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What I liked and am probably going to miss the most about BIC is how close you actually got to know each other. I would give anything to go back to those late nights in the collaboration room grinding out our work for the companies. Not only did we create a wonderful working environment, we also created an environment where it was okay to be yourself no matter the background, and someone was always willing to listen.
Sometimes we would start our presentations late. This is not always a bad thing because at times, those were our best presentations.
You learn how businesses work. Not only that, but you also learn about the time value of money and the smart ways to make your money, make money. BIC also creates a chill, fun learning environment for all no matter the major. Yes, it is very true that BIC enhances your engagement in other classes.
Being able to decipher financial statements and learning about WHY the numbers are the way they are. You must always find out why something happens, if you can do that, you are able to make smarter, wiser decisions. BIC also enhances your presentation/project skills.
Going through the process now. Companies like how I am able to tell you why something isn’t working the way it should.
Have it everyday!
The things I liked most about BIC were the interactions and people I got connected with during the program. Only the brightest and best individuals go through this program. I am lucky enough to have had the opportunity to present in the program and meet so many individuals. The second-best thing about the program were the speakers. Dave has incredible connections and always brings the most interesting and humble speakers to talk to us. I enjoy the speakers that I have had the opportunity to listen and talk to.
The thing I liked least about BIC was when fellow peers took control of the lecture/discussion, longer than needed to. My personal opinion I follow better when Dave presents and discusses topics rather than when a student talks for over 30 minutes.
Current students should participate in BIC because it has provided me with so much growth as an individual. If it weren’t for BIC, I would still have terrible anxiety when it comes to presenting in front of a crowd or peers in general. I have also learned lots of wisdom from Dave and other alumni who are in the working world. I have also learned things that could not have been taught in the classroom that is part of the curriculum of my study. To specify, in regard to investing for my future retirement and that of my parents.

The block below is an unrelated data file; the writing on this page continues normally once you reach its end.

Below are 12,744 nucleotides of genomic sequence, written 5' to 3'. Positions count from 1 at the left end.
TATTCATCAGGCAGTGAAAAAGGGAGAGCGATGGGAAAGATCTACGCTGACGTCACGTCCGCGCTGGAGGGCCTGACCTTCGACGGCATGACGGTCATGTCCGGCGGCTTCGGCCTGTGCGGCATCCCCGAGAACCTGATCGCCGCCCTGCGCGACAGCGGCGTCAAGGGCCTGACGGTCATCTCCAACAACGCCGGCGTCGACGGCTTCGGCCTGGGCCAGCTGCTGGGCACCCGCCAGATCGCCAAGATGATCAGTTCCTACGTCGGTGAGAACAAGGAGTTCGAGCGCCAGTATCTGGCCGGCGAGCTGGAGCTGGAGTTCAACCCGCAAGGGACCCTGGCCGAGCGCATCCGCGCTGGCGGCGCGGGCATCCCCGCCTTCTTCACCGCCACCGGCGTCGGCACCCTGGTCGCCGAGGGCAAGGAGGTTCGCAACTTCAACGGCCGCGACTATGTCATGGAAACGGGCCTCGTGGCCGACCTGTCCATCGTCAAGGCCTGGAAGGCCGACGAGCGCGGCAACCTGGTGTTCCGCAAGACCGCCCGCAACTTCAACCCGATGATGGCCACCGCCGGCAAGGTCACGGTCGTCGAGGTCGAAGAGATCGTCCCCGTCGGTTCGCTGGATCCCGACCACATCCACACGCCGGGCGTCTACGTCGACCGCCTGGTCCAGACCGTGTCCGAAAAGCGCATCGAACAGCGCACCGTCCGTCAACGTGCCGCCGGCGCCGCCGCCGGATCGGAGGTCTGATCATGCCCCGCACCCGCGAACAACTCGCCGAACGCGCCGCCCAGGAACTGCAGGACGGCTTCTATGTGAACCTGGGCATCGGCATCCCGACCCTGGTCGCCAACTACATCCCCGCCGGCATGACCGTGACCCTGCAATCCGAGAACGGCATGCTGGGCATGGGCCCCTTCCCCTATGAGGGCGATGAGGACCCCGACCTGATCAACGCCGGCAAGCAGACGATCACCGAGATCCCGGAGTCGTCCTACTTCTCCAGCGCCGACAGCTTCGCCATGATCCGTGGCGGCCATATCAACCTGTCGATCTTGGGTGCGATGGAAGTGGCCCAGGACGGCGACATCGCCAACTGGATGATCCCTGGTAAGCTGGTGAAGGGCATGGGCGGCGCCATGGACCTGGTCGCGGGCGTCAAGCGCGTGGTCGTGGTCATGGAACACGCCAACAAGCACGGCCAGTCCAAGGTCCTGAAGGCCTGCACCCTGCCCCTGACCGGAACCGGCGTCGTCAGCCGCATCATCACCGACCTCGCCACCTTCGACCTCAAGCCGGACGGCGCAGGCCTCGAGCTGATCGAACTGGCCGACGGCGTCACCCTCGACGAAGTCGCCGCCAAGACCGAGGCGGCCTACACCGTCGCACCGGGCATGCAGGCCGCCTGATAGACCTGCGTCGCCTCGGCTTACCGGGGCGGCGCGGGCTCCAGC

I have experienced a significant amount of personal growth that has helped me in college, but also for the real world. I have gained confidence in myself to help me execute tasks better. I also have gained stronger presentation skills and investing knowledge, that I would not have earned elsewhere.
BIC has helped use my skills in an interview for a job, along with adding that item to my resume. Whenever my interviewer asks about BIC on my resume they are always surprised and genuinely interested in the program, thus giving me points to obtain the job.
BIC is awesome, my only concern (but it mainly pertains to me) was the time and the scheduling of the program. When I was presenting, flexibility was limited in regard to work, presentations, and etc. This year, I have noticed that presentations have been moved around and there is more flexibility within teams.
During my time in BIC, there were multiple things I've liked. The part I liked most was our "best recruitment tool." My favorite part was the people, and the relationships I was able to develop with people. I found the topics interesting, and the presentations were fun, but the thing that kept me working, and kept me coming to class was enjoying the people I was with. Another thing that I feel is worth mentioning, is that meeting in person greatly helped to support my last point. I would say that if we hadn't met in person, I would have struggled to maintain my participation in BIC.
The thing I liked least about BIC is not even something I would consider a dislike so much as a concern. The concern is that Sather Financial interns get put into a position where they seem obligated to pick up the slack on their team. I feel like this does help with presentation quality, but also takes away from some of the personal development of the team (e.g., the rest of the team not learning about what companies to present and just doing companies that the SF intern is suggesting from SF decisions). While I think this approach is helpful in learning about companies and investing, there is potential for diminishing returns, if a team decides to not think and just blindly follow whatever an SF intern says. The best possible solution I can think of would be to include a captain/co-captain leadership model, with specific responsibilities assigned to each position, so there is more discussion on decisions being made.
Current students should participate in BIC because it is a great opportunity to learn valuable information with motivated, and disciplined peers. This will inevitably help any current student become better people overall.